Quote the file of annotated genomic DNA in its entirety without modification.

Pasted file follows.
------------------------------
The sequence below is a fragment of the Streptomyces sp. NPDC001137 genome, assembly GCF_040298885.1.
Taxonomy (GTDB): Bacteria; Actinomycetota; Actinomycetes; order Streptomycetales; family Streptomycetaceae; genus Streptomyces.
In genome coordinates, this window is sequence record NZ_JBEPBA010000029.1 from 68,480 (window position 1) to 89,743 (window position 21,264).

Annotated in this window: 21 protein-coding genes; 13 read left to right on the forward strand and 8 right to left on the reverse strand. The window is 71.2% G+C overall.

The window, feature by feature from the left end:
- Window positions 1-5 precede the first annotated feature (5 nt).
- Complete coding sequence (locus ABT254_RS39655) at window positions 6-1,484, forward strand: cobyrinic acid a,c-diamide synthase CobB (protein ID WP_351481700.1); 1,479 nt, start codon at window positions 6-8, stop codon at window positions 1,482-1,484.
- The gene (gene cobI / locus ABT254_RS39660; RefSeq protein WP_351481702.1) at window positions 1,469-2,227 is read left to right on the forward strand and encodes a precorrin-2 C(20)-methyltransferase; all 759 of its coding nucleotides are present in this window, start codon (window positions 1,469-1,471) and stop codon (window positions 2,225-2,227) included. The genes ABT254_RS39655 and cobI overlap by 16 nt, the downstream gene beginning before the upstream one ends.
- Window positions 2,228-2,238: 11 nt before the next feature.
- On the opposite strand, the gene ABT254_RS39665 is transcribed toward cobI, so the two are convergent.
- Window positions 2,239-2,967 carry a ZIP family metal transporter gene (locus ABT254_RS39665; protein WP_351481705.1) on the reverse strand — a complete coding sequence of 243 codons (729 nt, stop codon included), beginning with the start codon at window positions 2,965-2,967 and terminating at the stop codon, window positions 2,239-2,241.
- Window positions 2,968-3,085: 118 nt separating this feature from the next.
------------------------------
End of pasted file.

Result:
The sequence below is a fragment of the Streptomyces sp. NPDC001137 genome, assembly GCF_040298885.1.
Taxonomy (GTDB): Bacteria; Actinomycetota; Actinomycetes; order Streptomycetales; family Streptomycetaceae; genus Streptomyces.
In genome coordinates, this window is sequence record NZ_JBEPBA010000029.1 from 68,480 (window position 1) to 89,743 (window position 21,264).

Annotated in this window: 21 protein-coding genes; 13 read left to right on the forward strand and 8 right to left on the reverse strand. The window is 71.2% G+C overall.

The window, feature by feature from the left end:
- Window positions 1-5 precede the first annotated feature (5 nt).
- Complete coding sequence (locus ABT254_RS39655) at window positions 6-1,484, forward strand: cobyrinic acid a,c-diamide synthase CobB (protein ID WP_351481700.1); 1,479 nt, start codon at window positions 6-8, stop codon at window positions 1,482-1,484.
- The gene (gene cobI / locus ABT254_RS39660; RefSeq protein WP_351481702.1) at window positions 1,469-2,227 is read left to right on the forward strand and encodes a precorrin-2 C(20)-methyltransferase; all 759 of its coding nucleotides are present in this window, start codon (window positions 1,469-1,471) and stop codon (window positions 2,225-2,227) included. The genes ABT254_RS39655 and cobI overlap by 16 nt, the downstream gene beginning before the upstream one ends.
- Window positions 2,228-2,238: 11 nt before the next feature.
- On the opposite strand, the gene ABT254_RS39665 is transcribed toward cobI, so the two are convergent.
- Window positions 2,239-2,967 carry a ZIP family metal transporter gene (locus ABT254_RS39665; protein WP_351481705.1) on the reverse strand — a complete coding sequence of 243 codons (729 nt, stop codon included), beginning with the start codon at window positions 2,965-2,967 and terminating at the stop codon, window positions 2,239-2,241.
- Window positions 2,968-3,085: 118 nt separating this feature from the next.